Today will be mostly cloudy with snow, 4-9" forecasted. Winds will be easterly 20-30 mph gusting into the 40s. Temperatures will be in the high 20s. Snow will continue overnight into Friday.

Friday afternoon the temperatures are forecasted to rise and Saturday looks like a shift to liquid precipitation at lower elevations. The pattern of the warm southerly flow combined with a series of low pressure systems could persist into next week. 

PRECIPITATION 24-hour data (6am - 6am)

  Temp Avg (F) Snow (in) Water (in) Snow Depth (in)
Center Ridge (1880') 26   0 0 42 
Summit Lake (1400') 15   0 14
Alyeska Mid (1700')  22  0 34 


RIDGETOP 24-hour data (6am - 6am)

  Temp Avg (F) Wind Dir Wind Avg (mph) Wind Gust (mph)
Sunburst (3812')  13  ENE 11  31 
Seattle Ridge(2400')  17  SE 16 31 

This is a general backcountry avalanche advisory issued for Turnagain Arm with Turnagain Pass as the core advisory area (this advisory does not apply to highways, railroads, or operating ski areas).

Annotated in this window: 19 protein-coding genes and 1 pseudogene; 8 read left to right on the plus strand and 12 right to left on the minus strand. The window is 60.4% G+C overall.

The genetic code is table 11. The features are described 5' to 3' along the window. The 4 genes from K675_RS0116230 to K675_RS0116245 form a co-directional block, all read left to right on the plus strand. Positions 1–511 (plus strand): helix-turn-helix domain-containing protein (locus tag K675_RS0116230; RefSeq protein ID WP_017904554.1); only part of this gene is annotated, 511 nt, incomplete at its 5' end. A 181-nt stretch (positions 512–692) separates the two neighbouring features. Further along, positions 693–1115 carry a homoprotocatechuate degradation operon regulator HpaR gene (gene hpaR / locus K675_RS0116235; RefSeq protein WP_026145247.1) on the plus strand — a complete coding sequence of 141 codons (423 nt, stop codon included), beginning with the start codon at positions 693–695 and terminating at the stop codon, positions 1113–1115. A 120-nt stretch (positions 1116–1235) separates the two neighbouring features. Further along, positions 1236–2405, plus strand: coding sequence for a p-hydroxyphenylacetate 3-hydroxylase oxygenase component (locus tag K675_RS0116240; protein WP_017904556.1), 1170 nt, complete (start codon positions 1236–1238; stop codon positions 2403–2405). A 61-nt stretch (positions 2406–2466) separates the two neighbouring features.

Winter snowmachine use open/closed status and riding conditions updates

Riding status is not associated with avalanche danger. An area will be open to motorized use in accordance to the Forest Management Plan when snow coverage is adequate to protect underlying vegetation. Backcountry hazards including avalanche hazard are always present regardless of the open status of motorized use areas.

(Updated: May 06, 2019 )

Glacier District
Johnson Pass: ClosedClosed as of 4.3.19
Placer River: ClosedClosed as of 3.20.19 due to lack of snow.
Skookum Drainage: ClosedPlacer access closed as of 3.20.19 due to lack of snow.
Turnagain Pass: ClosedClosed as of 5/6. Thanks for a great season all, see you next winter!
Twentymile: ClosedClosed as of 3.20.19 due to lack of snow.
Seward District
Carter Lake: Closed
Lost Lake Trail: ClosedClosed as of 3.22.19 due to lack of snow
Primrose Trail: ClosedClosed as of 4.3.19 due to lack of snow
Resurrection Pass Trail: ClosedClosed for the 2018/19 season. Next season will be open to motorized use.
Snug Harbor: ClosedClose as of 5.1.2019
South Fork Snow River Corridor: ClosedClosed as of 3.20.19 due to lack of snow.
Summit Lake: Closed

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The information in this advisory is from the U.S. Forest Service, which is solely responsible for its content. This advisory describes general avalanche conditions and local variations always occur. This advisory provided by the Chugach National Forest, in partnership with Friends of the Chugach National Forest Avalanche Information Center.